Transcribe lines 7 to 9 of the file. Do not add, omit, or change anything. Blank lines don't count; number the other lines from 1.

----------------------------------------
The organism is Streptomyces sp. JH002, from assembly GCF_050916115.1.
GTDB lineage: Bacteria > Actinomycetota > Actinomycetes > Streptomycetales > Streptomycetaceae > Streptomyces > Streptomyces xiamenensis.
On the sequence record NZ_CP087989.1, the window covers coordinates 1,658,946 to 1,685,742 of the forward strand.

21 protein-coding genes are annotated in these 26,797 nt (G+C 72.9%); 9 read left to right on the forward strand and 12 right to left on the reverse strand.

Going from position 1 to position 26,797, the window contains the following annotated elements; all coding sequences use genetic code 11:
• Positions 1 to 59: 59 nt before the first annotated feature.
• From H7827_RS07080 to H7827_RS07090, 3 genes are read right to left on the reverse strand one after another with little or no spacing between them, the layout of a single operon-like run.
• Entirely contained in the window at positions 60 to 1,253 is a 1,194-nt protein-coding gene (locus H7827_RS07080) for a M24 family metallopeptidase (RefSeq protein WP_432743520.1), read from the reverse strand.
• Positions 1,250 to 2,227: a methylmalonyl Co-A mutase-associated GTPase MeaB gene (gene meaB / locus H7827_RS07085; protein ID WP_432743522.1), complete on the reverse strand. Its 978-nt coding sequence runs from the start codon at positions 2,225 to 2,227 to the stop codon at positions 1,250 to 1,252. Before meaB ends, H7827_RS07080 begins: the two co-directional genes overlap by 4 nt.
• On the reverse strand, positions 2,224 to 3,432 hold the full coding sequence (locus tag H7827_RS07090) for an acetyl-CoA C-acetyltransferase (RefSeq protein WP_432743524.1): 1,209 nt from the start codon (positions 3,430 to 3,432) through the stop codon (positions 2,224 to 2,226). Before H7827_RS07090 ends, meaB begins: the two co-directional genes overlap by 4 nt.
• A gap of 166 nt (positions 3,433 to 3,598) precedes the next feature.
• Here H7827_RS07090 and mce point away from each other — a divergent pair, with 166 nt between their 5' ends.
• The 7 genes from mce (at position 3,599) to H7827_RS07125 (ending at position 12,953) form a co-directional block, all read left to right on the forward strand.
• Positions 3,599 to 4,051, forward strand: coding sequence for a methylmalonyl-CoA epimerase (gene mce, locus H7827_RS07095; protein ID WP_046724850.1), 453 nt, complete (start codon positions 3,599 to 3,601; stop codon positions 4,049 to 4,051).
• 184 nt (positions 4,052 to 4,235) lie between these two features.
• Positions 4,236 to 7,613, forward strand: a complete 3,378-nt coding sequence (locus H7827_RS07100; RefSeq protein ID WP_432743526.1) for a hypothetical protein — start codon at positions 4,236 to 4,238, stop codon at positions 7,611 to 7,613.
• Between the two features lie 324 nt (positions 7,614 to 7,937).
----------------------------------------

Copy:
• From H7827_RS07080 to H7827_RS07090, 3 genes are read right to left on the reverse strand one after another with little or no spacing between them, the layout of a single operon-like run.
• Entirely contained in the window at positions 60 to 1,253 is a 1,194-nt protein-coding gene (locus H7827_RS07080) for a M24 family metallopeptidase (RefSeq protein WP_432743520.1), read from the reverse strand.
• Positions 1,250 to 2,227: a methylmalonyl Co-A mutase-associated GTPase MeaB gene (gene meaB / locus H7827_RS07085; protein ID WP_432743522.1), complete on the reverse strand. Its 978-nt coding sequence runs from the start codon at positions 2,225 to 2,227 to the stop codon at positions 1,250 to 1,252. Before meaB ends, H7827_RS07080 begins: the two co-directional genes overlap by 4 nt.